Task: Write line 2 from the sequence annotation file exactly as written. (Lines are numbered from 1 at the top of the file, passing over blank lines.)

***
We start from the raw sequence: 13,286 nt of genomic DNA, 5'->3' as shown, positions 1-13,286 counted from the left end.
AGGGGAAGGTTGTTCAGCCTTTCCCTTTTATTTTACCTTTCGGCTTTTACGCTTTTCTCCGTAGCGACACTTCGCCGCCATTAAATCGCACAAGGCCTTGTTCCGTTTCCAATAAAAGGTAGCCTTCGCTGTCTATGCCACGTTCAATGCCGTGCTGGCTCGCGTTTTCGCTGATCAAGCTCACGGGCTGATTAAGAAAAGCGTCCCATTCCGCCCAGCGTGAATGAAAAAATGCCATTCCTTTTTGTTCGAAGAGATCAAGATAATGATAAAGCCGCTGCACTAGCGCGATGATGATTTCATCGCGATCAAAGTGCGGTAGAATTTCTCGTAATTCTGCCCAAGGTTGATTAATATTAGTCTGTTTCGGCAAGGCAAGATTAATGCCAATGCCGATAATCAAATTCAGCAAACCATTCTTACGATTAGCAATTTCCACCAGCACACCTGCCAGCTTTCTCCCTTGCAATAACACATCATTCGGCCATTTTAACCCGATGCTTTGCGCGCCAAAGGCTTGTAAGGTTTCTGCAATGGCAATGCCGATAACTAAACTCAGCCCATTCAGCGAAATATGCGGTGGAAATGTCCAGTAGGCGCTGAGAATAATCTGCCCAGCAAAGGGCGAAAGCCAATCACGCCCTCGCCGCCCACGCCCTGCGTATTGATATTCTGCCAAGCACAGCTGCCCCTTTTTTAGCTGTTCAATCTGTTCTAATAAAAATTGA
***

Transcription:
AGGGGAAGGTTGTTCAGCCTTTCCCTTTTATTTTACCTTTCGGCTTTTACGCTTTTCTCCGTAGCGACACTTCGCCGCCATTAAATCGCACAAGGCCTTGTTCCGTTTCCAATAAAAGGTAGCCTTCGCTGTCTATGCCACGTTCAATGCCGTGCTGGCTCGCGTTTTCGCTGATCAAGCTCACGGGCTGATTAAGAAAAGCGTCCCATTCCGCCCAGCGTGAATGAAAAAATGCCATTCCTTTTTGTTCGAAGAGATCAAGATAATGATAAAGCCGCTGCACTAGCGCGATGATGATTTCATCGCGATCAAAGTGCGGTAGAATTTCTCGTAATTCTGCCCAAGGTTGATTAATATTAGTCTGTTTCGGCAAGGCAAGATTAATGCCAATGCCGATAATCAAATTCAGCAAACCATTCTTACGATTAGCAATTTCCACCAGCACACCTGCCAGCTTTCTCCCTTGCAATAACACATCATTCGGCCATTTTAACCCGATGCTTTGCGCGCCAAAGGCTTGTAAGGTTTCTGCAATGGCAATGCCGATAACTAAACTCAGCCCATTCAGCGAAATATGCGGTGGAAATGTCCAGTAGGCGCTGAGAATAATCTGCCCAGCAAAGGGCGAAAGCCAATCACGCCCTCGCCGCCCACGCCCTGCGTATTGATATTCTGCCAAGCACAGCTGCCCCTTTTTTAGCTGTTCAATCTGTTCTAATAAAAATTGA